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Thursday, April 22, 2010

Do you tip on alcohol?

I've been thinking about tipping a bit lately. "Galaboutmpls" got my mind moving with this interesting MNSpeak post on some tipping tips. But twice over the last week, I've been thinking specifically about alcohol, and the tipping conventions.

When I go to a bar and order a $5 beer, I don't hesitate to tip $1. That's 20% for nothing more than pouring a drink. If a beer is $3, I'll still tip $1. 33%.

When I go to a restaurant with my wife, and we buy a $35 bottle of wine that a server helped me select—and then pours throughout the meal—again, I don't hesitate. That'll be tipped as part of the meal, and that's generally 20%.

But twice over the past week, I've had bottles of wine that came with virtually no service.

The first time I ordered a Merlot, the server said that was one of her favorite wines, and then she came back to the table two minutes later to ask what I ordered. We had four people drinking, so the bottle was pretty much finished off in one visit. It was a $30 bottle.

Granted, adding a 20% tip was just $6, but it was such an easy $6 compared to the work it took to deliver two main course entrees. The entrees come with water, with coaching us through a menu, then taking an order, timing it, and delivering it properly. Again, just $6.

Last night I had a $26 bottle of wine that just sat on my table; I topped off my glass throughout the meal. It took a $40 dinner (for my wife and my two kids) and made it a $66 dinner. Essentially, escalating an $8 tip to $13.

Fine-dining restaurants with big wine bills are the ones that really make me think about this. If I get two bottles of wine and a round of cocktails, it's easy to spend $100-$150 on wine. Do you add a $20-$30 tip to that?

So what are we supposed to do? Should we tip on alcohol? Do you tip a lower percentage on alcohol compared to food? Have I turned into one of those nut-jobs who questions whether he's supposed to tip pre-tax or post-tax?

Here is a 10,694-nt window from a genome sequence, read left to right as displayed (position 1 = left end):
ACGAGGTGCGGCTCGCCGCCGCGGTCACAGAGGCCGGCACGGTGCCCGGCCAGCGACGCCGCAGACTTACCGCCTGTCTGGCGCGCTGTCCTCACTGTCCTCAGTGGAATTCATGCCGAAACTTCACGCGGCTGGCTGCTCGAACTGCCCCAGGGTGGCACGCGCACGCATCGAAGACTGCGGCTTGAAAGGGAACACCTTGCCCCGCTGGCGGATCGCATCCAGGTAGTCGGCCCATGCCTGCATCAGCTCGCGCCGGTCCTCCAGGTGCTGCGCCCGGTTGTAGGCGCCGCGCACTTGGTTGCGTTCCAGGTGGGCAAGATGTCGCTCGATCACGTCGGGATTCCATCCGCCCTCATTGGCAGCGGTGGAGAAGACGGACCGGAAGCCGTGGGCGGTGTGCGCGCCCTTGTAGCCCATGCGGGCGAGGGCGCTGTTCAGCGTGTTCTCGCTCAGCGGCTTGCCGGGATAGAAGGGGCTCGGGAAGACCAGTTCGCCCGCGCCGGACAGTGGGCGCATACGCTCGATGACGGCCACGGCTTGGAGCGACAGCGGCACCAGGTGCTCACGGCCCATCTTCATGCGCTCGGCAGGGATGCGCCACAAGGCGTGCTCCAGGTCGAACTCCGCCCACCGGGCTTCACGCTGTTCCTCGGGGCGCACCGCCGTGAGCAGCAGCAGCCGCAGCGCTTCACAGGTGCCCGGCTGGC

Posted on Thursday, April 22, 2010 in Permalink

Comments may be edited for length, clarity, or appropriateness.

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Comments, page 1 of 2 1 2 Next »
Apr 22, 2010 04:36 pm
 Posted by  Crystal

You presented a great scenario, Jason. I tip 20% standard (15% in the rare occasion service was poor). Since I don't typically order bottles of wine, I haven't given it much thought. However, my table may order 4 glasses of wine (equal to one bottle) and I'd still tip 20% (post-tax).

You know I'll be thinking of this next time I order alcohol!

Apr 22, 2010 06:42 pm
 Posted by  Gal About Mpls

Well, you know what I'm going to say...

If your server can't even remember what you've ordered, and doesn't pour the wine for you, I think you have a legitimate complaint. But an extra $5 to make someone smile doesn't seem like too much, does it?

Also, consider that your server has a)Probably tasted the wine and could tell you a thing or two about it and b)Would love to help you select a bottle if given the opportunity. The article I'm posting tomorrow is all about why we in the service industry LOVE what we do. I gathered quotes from many of my fellow wait-staff. Overwhelmingly, people said one of their favorite things about service is sharing their enthusiasm for food and wine, and passing some of that knowledge onto their guests. That is certainly the server you tip.

Apr 23, 2010 09:30 am
 Posted by  Jason DeRusha

I agree that when you're looking at raw numbers, and extra $5 is no big deal. But if we're talking about raw numbers, there's generally little difference between a 15% and a 20% tip. It's 5% right?

I kid.

But on an $80 night, 15% is $12. 20% is $16. Only four dollars. But a server notices that difference, right?

Apr 23, 2010 10:10 am
 Posted by  Dara

Well, I hate to be a big-foot here, but watch me go: You do have to tip on wine because: The IRS assumes you have tipped on it. Servers pay taxes on their gross receipts as reported by their employer in this state and many others. No matter if it's a $20 bottle that was served to you with great customer service, or a $10,000 bottle that was served with silent hostility, if you don't tip on it you're essentially taking money out of your server's pocket. As I say in my book "Drink This: Wine Made Simple" (nice plug!) if you can't afford the tip you can't afford the wine.